Wednesday, March 22, 2017

Venezuela's Food Chaos

"We're going to distribute bread at a much cheaper price and in larger quantities than before."
"It's no longer going to be about the exploited and exploiter, no more boss and chief. We're all going to become productive, living and producing in equality."
Venezuelan Vice-President Tareck El Aissami

"Seeing all this makes me want to cry."
"I want to eat a sweet roll but there aren't any and what products exist are too expensive. I guess I'll have to settle for a coffee."
Antonio Medina, 77, retiree, eastern Caracas

"What I have at home is enough to give them [her children] a plain arepa [traditional white corn cake], and it's very little for each one."
"And for me, I don't care about going without eating. As a mother you're always thinking about feeding [your children]."
Grecia Gonzalez, Caracas, Venezuela
People line up to buy basic food and household items outside a supermarket in Caracas, on September 28, 2016.
People line up to buy basic food and household items outside a supermarket in Caracas, on September 28, 2016. CNN
In Venezuela, vegetables and tubers have taken the place of meat and chicken, which used to represent the most sought-after items in most shoppers' grocery carts; the former available in modest quantities, the latter rarely seen for sale, and out of the financial reach of most Venezuelans. There is an acute shortage of basic food staples, and household items like toilet paper, as well. The socialist government that once boasted of itself as generous to the nation's poor and able, through its oil riches, to subsidize heating oil for its neighbours and even poor Americans, can no longer feed its people.

Venezuelans now report that they have taken to skipping meals and when they do eat, they eat less. A recent survey had respondents reporting that they now eat two or fewer meals every day. The number has tripled from a similar survey undertaken the year before when in 2015, 11.3 percent reported eating less, and in 2015 that number had risen to 32.5 percent cutting out meals. The authors of the study, using the collected data, estimated that 9.6-million Venezuelans eat two or fewer daily meals.
The result of which is that malnutrition is on a steady rise.

The government of Venezuela must import much of the food supply for its population, where once agriculture provided the nation with much of the food they needed. The agrarian revolution that accompanied the Bolivarian Revolution of Hugo Chavez had laid desolate a once-thriving economy, and a country that has oil riches failed to reinvest in infrastructure and updated refineries. Taking as its model the Communist Manifesto, the failures that were seen in revolutionary socialism in Russia have been replicated in Venezuela.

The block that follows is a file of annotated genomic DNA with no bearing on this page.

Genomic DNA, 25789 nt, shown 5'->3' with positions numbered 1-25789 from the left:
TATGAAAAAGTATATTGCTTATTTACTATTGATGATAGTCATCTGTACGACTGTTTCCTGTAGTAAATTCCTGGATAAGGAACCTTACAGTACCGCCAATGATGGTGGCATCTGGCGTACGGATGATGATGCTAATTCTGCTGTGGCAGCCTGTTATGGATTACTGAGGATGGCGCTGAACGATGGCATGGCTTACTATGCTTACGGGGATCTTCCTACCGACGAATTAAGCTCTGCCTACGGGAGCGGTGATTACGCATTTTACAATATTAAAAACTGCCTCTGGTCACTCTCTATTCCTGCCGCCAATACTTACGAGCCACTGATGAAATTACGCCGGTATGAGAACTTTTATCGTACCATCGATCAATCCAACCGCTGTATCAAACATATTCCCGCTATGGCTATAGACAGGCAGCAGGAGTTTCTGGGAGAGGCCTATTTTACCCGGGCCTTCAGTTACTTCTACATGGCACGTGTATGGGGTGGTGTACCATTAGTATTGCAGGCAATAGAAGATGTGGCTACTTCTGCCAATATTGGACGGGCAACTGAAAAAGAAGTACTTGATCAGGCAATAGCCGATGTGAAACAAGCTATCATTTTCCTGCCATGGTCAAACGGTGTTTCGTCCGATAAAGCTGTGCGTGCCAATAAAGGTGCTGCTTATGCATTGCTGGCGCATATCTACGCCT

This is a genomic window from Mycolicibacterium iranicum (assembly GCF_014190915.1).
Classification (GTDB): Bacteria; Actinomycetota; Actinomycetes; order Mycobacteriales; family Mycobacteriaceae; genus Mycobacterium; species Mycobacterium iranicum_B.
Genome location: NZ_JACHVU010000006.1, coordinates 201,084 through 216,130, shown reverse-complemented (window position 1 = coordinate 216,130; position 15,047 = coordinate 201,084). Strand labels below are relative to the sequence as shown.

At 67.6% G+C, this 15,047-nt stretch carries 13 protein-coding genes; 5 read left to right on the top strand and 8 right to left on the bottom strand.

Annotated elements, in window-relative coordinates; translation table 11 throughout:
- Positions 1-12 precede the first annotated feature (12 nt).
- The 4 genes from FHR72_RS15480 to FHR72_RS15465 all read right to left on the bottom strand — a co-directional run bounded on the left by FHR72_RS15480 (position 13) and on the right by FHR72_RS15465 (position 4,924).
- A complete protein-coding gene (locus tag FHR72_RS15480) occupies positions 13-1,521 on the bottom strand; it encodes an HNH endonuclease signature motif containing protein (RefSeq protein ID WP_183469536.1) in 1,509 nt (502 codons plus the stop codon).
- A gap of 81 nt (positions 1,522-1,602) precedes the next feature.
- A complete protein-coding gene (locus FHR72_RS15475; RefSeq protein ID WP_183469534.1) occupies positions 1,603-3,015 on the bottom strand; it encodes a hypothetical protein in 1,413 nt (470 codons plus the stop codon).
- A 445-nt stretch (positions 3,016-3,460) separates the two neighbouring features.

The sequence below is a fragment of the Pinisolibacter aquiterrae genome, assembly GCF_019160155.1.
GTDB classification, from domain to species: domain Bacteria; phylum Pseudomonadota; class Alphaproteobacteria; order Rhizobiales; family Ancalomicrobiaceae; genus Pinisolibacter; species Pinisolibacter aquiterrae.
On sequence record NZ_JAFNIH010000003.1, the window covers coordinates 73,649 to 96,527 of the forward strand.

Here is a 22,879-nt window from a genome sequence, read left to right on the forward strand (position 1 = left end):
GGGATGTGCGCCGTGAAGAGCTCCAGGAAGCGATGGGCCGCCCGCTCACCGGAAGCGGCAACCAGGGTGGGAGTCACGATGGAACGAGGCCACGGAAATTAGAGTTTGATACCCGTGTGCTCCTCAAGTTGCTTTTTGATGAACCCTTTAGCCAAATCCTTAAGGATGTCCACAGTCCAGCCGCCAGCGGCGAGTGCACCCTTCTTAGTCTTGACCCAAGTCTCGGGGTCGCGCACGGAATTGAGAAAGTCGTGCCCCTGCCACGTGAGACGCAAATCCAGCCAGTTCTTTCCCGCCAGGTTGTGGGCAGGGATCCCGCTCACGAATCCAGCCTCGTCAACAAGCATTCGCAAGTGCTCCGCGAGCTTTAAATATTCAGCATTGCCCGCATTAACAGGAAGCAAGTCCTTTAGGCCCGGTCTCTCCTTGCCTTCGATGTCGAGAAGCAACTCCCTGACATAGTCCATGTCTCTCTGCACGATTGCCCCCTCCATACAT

Bran cereal boxes were available in this Caracas supermarket in June
Boxes of bran cereal were available in this Caracas supermarket in June   Getty Images

The government has taken to invading bakeries, coopting them from their owners to turn control over to neighbourhood committees sympathetic to the government, who are then expected to bake bread from the government-distributed bags of imported flour. Bread, under these new arrangements, is theoretically supposed to be ready for sale at the crack of dawn in a "bread war" enforcing price controls where a loaf sells for roughly 28 cents and less than ten cents on the black market.

Bakeries that presume to try to bake unauthorized types of luxury breads to sell at  higher prices in an effort to earn a modest profit are subjected to spot checks by government agents visiting around 700 bakeries, and if deviation from the government-ordered production schedule is detected, those responsible are arrested. Two people were arrested for producing brownies instead of bread, for sale, to people willing to pay slightly more for food items out of the ordinary.

Where fresh milk and regular rice are regulated to be available to the public, fancy yogurts and precooked rice have made their discreet appearance at higher cost, provoking government rage, since such specialty products are out of the financial reach of most Venezuelans and protests by hungry people are not popular with government sensitivity. Bakeries were recently ordered to set aside 90 percent of the flour they are apportioned for the production of French bread and a European style of  baguette popular with Venezuelans called "canilla".

The price controls that President Nicolas Maduro inherited from his predecessor, Hugo Chavez, who introduced them to hurt businesses owned by political opponents of his regime who attempted a national strike to force him from office, are seen to have initiated the failure of Venezuelan industries. The government, with its lower revenues with the collapse of oil prices, is incapable of importing as much food as the country requires to keep the population hale.

Representatives of the baking industry accuse the government of importing a quarter of the 120,000 metric tons of what the nation's ten thousand bakeries require monthly to keep pace with demand from hungry Venezuelans.


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